Posted on: 11th July 2017


Carpenter Oak had the privilege to receive a visit from members of the Royal Forestry Society.  The Royal Forestry Society (RFS) is an educational charity inspiring excellence and passion in woodland management. They are the largest and longest established education charity promoting the wise management of woods in England, Wales and Northern Ireland.

Interested in the role that trees and woodlands play in the landscape, economy and culture of our country they were keen to hear how Carpenter Oak source their sustainable timber.  Of particular interest was a tour of our workshops, a visit to our Show Barn and the story of one of our frequently used sawmills.

The RFS were given a tour of our Devon yard by director Paul Kirkup, who introduced them to some of our current projects.  Carpenters on hand were able to give a true insight to the craftsmanship and techniques used in our timber framing.  With the timber being of specific importance to the RFS, some time was spent looking at our stacked timber whilst discussing soil typography and timber variations.


Moving into the Show Barn, Paul outlined some of the specifics of the building.  The 3 bay barn is a 1 ½ story building designed to give a sense of what can be achieved in a full build.  It contains elements that you would expect to see in a full sized home.  RFS members learnt about the SIPs panelling methods used to insulate many modern timber frame buildings and were able to view our demonstration model. Through the use of Structural Insulated Panels (SIPs) panels our Show Barn achieves a high level of air tightness and energy efficiency.


The 10 year old frame evidences shrinking that occurs as green oak frames dry out.  The characteristics of the wood are clear to see, as are the methods used to join the frame together.  Cracking and twisting of the wood that occurs overtime can be appreciated alongside methods used to minimise this.  Inconveniences of water-staining are visible as is the simple approach of steam cleaning used to resolve this.  The advantage of visiting the Show Barn is that people are able to experience the living qualities that wood continues to have when used as a timber frame whilst learning about our materials and techniques.


Carpenter Oak work hard to use sustainably resourced timber.  In 2013, Paul visited one of our frequently used sawmills in France and was keen to share his experience with the RFS.  The family owned mill is a small business that employees 8 people.  The timber is predominately sourced within 100km of the sawmill.  The woods generally contain a mixture of oak, beech and hornbeam.  The species that Carpenter Oak work with are Quercus Robur and Quercus Petraea and all the hybrids that happen in between.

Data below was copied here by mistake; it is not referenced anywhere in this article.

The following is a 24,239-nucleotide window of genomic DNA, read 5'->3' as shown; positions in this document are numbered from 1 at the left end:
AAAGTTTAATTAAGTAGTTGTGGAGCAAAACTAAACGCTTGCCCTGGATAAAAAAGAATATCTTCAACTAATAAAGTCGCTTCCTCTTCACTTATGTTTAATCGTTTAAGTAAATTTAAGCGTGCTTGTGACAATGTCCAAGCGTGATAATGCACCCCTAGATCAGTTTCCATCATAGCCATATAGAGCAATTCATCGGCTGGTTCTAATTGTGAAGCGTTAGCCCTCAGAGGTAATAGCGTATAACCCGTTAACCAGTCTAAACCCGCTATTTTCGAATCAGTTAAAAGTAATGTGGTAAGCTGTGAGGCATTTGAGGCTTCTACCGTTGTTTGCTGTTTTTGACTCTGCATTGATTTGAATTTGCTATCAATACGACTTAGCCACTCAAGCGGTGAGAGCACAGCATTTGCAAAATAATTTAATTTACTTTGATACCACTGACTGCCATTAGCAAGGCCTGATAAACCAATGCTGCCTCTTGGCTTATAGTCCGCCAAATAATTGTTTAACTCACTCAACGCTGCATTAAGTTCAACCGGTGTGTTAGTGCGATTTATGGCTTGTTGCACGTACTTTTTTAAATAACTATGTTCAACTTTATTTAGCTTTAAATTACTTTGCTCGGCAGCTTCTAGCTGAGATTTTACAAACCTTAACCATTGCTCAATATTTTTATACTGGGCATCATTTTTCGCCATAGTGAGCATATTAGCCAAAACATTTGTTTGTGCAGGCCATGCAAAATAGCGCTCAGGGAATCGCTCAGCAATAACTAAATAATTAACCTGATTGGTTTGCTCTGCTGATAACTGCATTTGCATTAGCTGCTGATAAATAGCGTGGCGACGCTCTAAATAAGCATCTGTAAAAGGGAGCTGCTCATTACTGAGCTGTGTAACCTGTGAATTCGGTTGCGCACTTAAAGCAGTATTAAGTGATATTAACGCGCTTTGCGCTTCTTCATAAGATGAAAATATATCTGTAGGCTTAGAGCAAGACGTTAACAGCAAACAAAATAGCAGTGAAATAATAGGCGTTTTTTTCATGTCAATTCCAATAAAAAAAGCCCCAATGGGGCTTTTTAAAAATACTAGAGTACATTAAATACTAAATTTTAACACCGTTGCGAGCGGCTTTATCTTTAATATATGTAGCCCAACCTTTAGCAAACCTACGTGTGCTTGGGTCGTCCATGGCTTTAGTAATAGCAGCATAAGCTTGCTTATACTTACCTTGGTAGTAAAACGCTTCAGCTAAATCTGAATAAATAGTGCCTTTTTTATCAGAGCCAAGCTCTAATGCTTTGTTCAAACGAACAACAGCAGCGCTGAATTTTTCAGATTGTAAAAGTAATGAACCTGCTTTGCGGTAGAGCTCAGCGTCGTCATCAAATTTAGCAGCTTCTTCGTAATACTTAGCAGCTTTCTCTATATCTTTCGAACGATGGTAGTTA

Soil variation plays a big part in timber variations, the sawmill owner knows which areas produce timbers appropriate for specific uses. For example, certain areas grow timber that is perfect for barrel making. This information has been passed down through generations, something that the UK industry has perhaps lost over time.

The forest is approximately divided 50/50 between private and public ownership.  The National Forests Office (ONF) is the French equivalent to the Forestry Commission who manage the public forests in a time honoured tradition, viewed as second to none.

The process involves winter felling, beech is sold on whilst the oak is kept and sawn at the mill. The timber is used for barrel making, flooring and our timber frames.  The timber is all of a similar size and between 90 and 120 years old.  The logs are elected and timber sizes marked up before being cut to length. Once cut, they go on to the de-barking machine before being sawn to size. The timber quality is then checked and coded for Carpenter Oak.


Also at the sawmill are some exceptionally large timbers, of up to 10m in length that are used by local timber framers.  French framers work in a traditional way using almost a whole tree for a floor beam, the detailing not dissimilar from medieval times.

Paul also visited the woodlands which appear chaotic at first but became much more ordered when explained. On entering the wood the sawmill owner has a list of trees he needs.  He has to search the woodland for appropriate trees, mark them and work out what he is willing to bid for them.  He has to assess the timber quality by sight, what is inside the tree is hidden, so much knowledge and skill is needed when assessing trees.

The ONF go through the woodland marking the trees that need to be felled before buyers are able to choose trees.  They plan to leave trees on a 10m grid to allow regeneration of the woodland.  All of the woodland is of natural regeneration, no planting is needed.  Exceptional trees will be left, creating beautiful places to wonder around. The understory can be quite thick on the ground, with a carpet of oak saplings. The Hornbeam is of particular high value so is well looked after.


French woodlands experience a 1.5% increase, in area of oak, per year with a use of 0.5%- 0.75% usage year. This means that there is an ever-growing increase year on year.

As well as supporting the forestry trade in Europe, we invest in planting schemes throughout the UK by working with and supporting the Woodland Trust – the UK’s largest woodland conservation charity.  As well as planting trees and restoring ancient forests, their work also involves protecting and campaigning on behalf of UK woodland.

If you are interested in becoming a member or volunteering for the RFS they would be happy to hear from you.

If you have a project in mind and would like to tour our yard and visit one of our show homes, please contact us.

Alongside oak frames, Carpenter Oak produce frames made with Douglas fir, larch and glulam

To watch some of the process from mill to frame, view our Timeless Film